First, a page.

With recent updates from Apple, Mozilla and Google on web-based tracking, which has riled up the digital marketing industry, what’s next for digital advertising when it comes to commission earning, consumer trust and data collection?
The problem with tracking
2018 has been a challenging year for businesses dependent on tracking technology to evaluate and manage their digital marketing. First, there was GDPR. Shortly after, both Apple and Mozilla announced browser features that will restrict the ability to track consumers. Among other privacy-related measures, Google made parallel tracking standard for their search engine marketing (SEM), thus providing further challenges. Finally, there is the looming doom of ePrivacy, which will come into force next year or the year after.
The overall trend is clear. Legislators want to get a tighter grip on the way the digital marketing industry handles consumer data. Consumers are increasingly hostile against tracking activities. Big players such as Google and Facebook have started to use concerns over privacy to build even higher walls around their gardens, making it very hard for smaller players to track ads with their own technology and generating data independently. All in all, the question of whether tracking has a future at all seems legitimate.
How did we get here?
To understand the future of tracking, we need to understand how we got here. Although it may be hard to imagine these days, there was a time when the Internet did not exist. In those days, marketing was ruled by John Wanamaker’s (1838-1922) famous dictum – half the money he spent on advertising was wasted and the trouble was he could not figure out what half. With the emergence of the Internet, however, came online advertising and online commerce, which pretty much managed to take away these issues. All of a sudden, people working in marketing could easily avoid wasting money and evaluate, optimise and target their advertising with a precision Wanamaker would have never dared to dream of.
The possibilities turned out to be so endless that completely new industries emerged. The Internet developed into a platform on which everybody with an internet access could both consume and produce free content because the content could be monetised with advertising. But to enable all this, tracking was and still is, vital. Ad impressions, clicks and orders have to be measured; Customer journeys have to be mapped and touch points attributed. If ads are the fuel on which the Internet is running, tracking technologies provide the pipelines.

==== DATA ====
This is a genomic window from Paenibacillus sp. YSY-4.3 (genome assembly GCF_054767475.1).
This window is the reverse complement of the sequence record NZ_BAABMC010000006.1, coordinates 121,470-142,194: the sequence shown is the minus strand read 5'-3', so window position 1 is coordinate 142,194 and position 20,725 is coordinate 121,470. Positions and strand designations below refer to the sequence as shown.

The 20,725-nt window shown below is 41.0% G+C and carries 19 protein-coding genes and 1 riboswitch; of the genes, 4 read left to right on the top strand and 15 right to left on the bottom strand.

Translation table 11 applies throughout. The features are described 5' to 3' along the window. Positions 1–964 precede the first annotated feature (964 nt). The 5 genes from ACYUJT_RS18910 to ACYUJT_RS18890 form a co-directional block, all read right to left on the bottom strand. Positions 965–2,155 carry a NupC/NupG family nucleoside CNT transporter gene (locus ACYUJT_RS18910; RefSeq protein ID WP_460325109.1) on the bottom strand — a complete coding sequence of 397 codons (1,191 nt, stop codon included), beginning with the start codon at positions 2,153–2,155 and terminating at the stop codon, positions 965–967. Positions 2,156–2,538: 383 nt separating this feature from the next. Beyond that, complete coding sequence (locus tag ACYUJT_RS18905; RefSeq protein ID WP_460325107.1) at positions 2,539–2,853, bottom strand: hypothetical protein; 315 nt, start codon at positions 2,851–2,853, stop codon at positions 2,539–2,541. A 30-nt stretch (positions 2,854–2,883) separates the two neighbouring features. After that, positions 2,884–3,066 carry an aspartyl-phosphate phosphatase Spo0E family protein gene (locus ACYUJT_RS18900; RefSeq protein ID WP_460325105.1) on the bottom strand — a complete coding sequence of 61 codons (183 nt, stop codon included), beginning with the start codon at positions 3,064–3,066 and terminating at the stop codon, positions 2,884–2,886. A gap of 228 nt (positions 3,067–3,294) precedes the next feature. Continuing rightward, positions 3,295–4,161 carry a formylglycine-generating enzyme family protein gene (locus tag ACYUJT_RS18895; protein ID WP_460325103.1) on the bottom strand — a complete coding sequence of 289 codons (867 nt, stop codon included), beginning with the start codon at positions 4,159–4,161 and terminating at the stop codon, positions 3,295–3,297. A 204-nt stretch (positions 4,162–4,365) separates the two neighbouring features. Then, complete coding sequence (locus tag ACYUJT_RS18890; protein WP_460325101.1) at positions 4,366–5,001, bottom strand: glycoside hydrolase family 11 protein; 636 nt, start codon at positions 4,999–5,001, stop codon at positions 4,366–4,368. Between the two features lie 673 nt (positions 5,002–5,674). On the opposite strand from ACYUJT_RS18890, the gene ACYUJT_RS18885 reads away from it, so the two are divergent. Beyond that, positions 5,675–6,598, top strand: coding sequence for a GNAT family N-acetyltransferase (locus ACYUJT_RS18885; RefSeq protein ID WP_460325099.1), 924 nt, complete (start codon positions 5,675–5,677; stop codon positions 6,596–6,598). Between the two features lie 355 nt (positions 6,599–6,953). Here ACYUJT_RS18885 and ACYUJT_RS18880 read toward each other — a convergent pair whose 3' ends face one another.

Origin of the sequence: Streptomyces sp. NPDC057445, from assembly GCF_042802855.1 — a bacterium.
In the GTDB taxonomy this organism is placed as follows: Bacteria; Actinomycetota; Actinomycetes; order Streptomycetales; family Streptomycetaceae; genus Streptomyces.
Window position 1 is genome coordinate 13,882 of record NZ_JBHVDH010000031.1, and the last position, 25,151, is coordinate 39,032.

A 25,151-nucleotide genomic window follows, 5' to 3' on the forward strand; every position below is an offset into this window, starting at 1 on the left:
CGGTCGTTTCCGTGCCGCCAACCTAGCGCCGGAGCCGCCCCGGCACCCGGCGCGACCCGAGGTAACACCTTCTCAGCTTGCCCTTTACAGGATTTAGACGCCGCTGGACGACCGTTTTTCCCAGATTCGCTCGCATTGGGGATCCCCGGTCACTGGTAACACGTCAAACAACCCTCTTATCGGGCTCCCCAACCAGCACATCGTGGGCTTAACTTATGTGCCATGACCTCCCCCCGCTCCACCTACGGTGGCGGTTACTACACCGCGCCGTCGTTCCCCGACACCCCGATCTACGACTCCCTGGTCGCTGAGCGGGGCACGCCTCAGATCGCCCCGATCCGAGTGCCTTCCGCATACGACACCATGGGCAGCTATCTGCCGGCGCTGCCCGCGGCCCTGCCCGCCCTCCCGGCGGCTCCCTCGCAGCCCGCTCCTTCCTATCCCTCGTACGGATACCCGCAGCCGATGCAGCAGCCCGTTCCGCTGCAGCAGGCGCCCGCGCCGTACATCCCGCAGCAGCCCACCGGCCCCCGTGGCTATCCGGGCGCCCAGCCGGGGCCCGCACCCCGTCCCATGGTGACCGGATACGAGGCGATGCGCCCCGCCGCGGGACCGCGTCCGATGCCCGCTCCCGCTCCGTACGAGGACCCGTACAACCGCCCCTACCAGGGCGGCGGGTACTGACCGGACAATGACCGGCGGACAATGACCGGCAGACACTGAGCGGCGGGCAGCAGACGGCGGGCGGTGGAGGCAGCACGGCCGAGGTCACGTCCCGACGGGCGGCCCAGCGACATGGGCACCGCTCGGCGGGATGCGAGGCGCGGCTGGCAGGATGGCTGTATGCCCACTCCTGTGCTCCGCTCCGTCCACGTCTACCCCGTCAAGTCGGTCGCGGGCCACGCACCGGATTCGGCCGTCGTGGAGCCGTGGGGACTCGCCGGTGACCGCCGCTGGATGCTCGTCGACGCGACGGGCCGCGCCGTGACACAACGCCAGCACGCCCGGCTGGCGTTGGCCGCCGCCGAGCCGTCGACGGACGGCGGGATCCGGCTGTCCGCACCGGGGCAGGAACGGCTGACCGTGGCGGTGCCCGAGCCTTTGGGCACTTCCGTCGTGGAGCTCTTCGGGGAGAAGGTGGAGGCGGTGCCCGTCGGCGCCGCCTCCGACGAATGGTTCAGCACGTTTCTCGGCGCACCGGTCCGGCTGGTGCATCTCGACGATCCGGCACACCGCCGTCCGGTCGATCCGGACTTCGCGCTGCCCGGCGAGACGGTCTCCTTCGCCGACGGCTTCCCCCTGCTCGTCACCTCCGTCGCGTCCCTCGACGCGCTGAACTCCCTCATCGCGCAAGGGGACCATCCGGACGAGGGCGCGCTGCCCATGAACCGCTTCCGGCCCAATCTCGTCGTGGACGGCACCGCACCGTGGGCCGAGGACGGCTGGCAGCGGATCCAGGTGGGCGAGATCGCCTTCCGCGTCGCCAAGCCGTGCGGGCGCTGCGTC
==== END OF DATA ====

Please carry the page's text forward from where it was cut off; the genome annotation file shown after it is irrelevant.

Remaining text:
In short, the industry should be far more conscious about the content it was able to finance. On the other hand, it also has to be ready to admit that in its eagerness to make money, it had grossly neglected privacy issues. As ads start to appear with items a consumer bought months ago – or worse – when they are impacted with pregnancy test ads before they figured out whether they were pregnant, it is understandable that consumers get distrusting or cynical about the data being collected about them. At the end of the day, advertising is about convincing consumers to purchase goods and services and you can’t convince people without any trust.
What can we do to earn back the trust of consumers?
The future of tracking, therefore, depends on how we, as an industry, can live up to this ambivalence: being confident about what we made possible while being critical at the same time. This, of course, is a huge challenge, but also a fulfilling one. Instead of asking ourselves what business models can be maintained, we should ask how we can make them sustainable and ethical. This transformation can be illuminated by a simple example.
Since GDPR came into force, most advertisers have been putting consumers into a corner, obstructing their experience entirely should they not consent to be tracked. Advertisers who want to build trust should, instead, invest in explaining the necessity of tracking and creating incentives, in order to convince consumers to agree to the practice.
Even controversial marketing methods such as re targeting can be made sustainable. The key, in this case, is empowerment. When consumers buy particular books, it might make sense to inform them about new books by the same author, but only if they have expressed interest in being informed. Likewise, consent management should be far more about empowerment – and that is not always as difficult as it seems. From a technical point of view, investing in tracking methods that do not depend on redirecting is a good first step in making tracking more transparent and easier to integrate into consent management solutions.
Finally, we should invest far more in creativity. Consumers are feeling overwhelmed and betrayed by the industry due to the myriad of ads thrown to their faces regardless of how they feel towards them. Producing engaging advertisements is probably the best way to show that you care for your consumers enough to provide entertainment, and to present a new way of marketing, and even tracking, that consumers actually like.